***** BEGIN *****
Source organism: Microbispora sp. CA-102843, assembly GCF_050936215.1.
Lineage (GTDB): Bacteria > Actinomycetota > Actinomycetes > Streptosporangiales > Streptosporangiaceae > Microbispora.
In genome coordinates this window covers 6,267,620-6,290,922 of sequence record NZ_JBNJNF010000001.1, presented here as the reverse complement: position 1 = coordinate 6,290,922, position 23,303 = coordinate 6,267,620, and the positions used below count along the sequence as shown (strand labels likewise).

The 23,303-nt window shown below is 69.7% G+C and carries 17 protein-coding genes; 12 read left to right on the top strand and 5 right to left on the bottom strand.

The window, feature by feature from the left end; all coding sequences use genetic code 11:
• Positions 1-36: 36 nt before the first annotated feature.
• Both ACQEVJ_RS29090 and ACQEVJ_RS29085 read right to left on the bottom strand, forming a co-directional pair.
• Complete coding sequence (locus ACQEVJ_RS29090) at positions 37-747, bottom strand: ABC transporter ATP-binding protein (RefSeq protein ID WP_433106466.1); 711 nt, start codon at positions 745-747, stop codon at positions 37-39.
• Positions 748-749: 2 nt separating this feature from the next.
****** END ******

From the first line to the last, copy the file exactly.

Source organism: Microbispora sp. CA-102843, assembly GCF_050936215.1.
Lineage (GTDB): Bacteria > Actinomycetota > Actinomycetes > Streptosporangiales > Streptosporangiaceae > Microbispora.
In genome coordinates this window covers 6,267,620-6,290,922 of sequence record NZ_JBNJNF010000001.1, presented here as the reverse complement: position 1 = coordinate 6,290,922, position 23,303 = coordinate 6,267,620, and the positions used below count along the sequence as shown (strand labels likewise).

The 23,303-nt window shown below is 69.7% G+C and carries 17 protein-coding genes; 12 read left to right on the top strand and 5 right to left on the bottom strand.

The window, feature by feature from the left end; all coding sequences use genetic code 11:
• Positions 1-36: 36 nt before the first annotated feature.
• Both ACQEVJ_RS29090 and ACQEVJ_RS29085 read right to left on the bottom strand, forming a co-directional pair.
• Complete coding sequence (locus ACQEVJ_RS29090) at positions 37-747, bottom strand: ABC transporter ATP-binding protein (RefSeq protein ID WP_433106466.1); 711 nt, start codon at positions 745-747, stop codon at positions 37-39.
• Positions 748-749: 2 nt separating this feature from the next.